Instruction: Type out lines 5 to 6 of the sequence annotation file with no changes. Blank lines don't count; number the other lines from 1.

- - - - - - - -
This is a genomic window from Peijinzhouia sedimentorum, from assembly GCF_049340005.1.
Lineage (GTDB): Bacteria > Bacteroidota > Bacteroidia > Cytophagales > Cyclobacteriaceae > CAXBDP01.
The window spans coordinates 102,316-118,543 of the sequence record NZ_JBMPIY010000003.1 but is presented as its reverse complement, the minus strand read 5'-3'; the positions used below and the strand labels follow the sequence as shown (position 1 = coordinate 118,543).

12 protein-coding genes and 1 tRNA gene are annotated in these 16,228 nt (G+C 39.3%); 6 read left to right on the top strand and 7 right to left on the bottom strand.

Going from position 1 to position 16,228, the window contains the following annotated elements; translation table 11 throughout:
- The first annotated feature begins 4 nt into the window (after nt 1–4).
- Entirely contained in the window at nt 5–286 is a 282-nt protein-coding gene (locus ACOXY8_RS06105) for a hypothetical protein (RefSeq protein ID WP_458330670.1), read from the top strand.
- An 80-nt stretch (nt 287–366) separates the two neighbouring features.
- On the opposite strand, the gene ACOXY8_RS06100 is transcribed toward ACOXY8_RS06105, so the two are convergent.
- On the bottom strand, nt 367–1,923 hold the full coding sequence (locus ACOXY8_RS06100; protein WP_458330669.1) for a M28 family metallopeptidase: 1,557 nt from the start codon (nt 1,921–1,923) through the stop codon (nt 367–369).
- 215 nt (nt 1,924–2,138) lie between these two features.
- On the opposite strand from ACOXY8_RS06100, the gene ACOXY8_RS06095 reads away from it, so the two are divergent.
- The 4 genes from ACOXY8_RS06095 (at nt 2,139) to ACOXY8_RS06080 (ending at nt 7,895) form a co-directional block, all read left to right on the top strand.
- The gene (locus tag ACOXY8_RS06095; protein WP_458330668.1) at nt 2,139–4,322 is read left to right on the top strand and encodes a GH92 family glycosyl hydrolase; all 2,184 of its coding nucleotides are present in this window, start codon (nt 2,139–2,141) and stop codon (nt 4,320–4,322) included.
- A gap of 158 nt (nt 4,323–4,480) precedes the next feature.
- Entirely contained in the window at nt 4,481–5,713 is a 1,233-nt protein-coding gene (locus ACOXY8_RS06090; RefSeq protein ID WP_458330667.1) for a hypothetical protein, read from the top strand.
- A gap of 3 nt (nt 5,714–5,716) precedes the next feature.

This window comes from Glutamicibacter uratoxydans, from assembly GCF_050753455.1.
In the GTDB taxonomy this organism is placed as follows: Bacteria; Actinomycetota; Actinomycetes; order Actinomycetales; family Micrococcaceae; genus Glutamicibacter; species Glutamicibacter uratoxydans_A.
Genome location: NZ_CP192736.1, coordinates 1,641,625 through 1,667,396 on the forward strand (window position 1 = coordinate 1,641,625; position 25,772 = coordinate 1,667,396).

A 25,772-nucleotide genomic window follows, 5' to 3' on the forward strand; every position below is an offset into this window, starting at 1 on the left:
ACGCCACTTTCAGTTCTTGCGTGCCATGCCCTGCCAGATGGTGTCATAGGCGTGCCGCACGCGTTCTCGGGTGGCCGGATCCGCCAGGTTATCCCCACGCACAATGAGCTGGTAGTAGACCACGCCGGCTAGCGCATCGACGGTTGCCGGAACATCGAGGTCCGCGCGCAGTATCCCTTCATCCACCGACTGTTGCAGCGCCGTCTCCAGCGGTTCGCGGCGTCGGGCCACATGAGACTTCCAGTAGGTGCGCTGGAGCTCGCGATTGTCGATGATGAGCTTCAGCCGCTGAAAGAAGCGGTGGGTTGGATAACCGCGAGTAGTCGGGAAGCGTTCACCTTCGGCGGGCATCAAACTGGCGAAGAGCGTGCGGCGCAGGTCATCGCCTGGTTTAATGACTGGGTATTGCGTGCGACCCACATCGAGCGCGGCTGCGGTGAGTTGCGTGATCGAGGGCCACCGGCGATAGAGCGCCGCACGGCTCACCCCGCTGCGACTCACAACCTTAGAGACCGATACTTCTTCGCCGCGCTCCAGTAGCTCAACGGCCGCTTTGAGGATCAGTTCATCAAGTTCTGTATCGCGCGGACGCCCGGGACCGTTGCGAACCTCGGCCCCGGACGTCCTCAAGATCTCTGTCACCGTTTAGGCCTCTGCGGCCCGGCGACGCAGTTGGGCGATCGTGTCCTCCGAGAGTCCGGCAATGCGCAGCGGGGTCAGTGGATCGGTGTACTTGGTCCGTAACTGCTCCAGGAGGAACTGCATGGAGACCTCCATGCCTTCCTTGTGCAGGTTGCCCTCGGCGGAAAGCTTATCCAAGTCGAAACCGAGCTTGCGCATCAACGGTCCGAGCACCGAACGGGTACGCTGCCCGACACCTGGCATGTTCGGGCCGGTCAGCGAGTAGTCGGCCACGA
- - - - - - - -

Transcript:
Going from position 1 to position 16,228, the window contains the following annotated elements; translation table 11 throughout:
- The first annotated feature begins 4 nt into the window (after nt 1–4).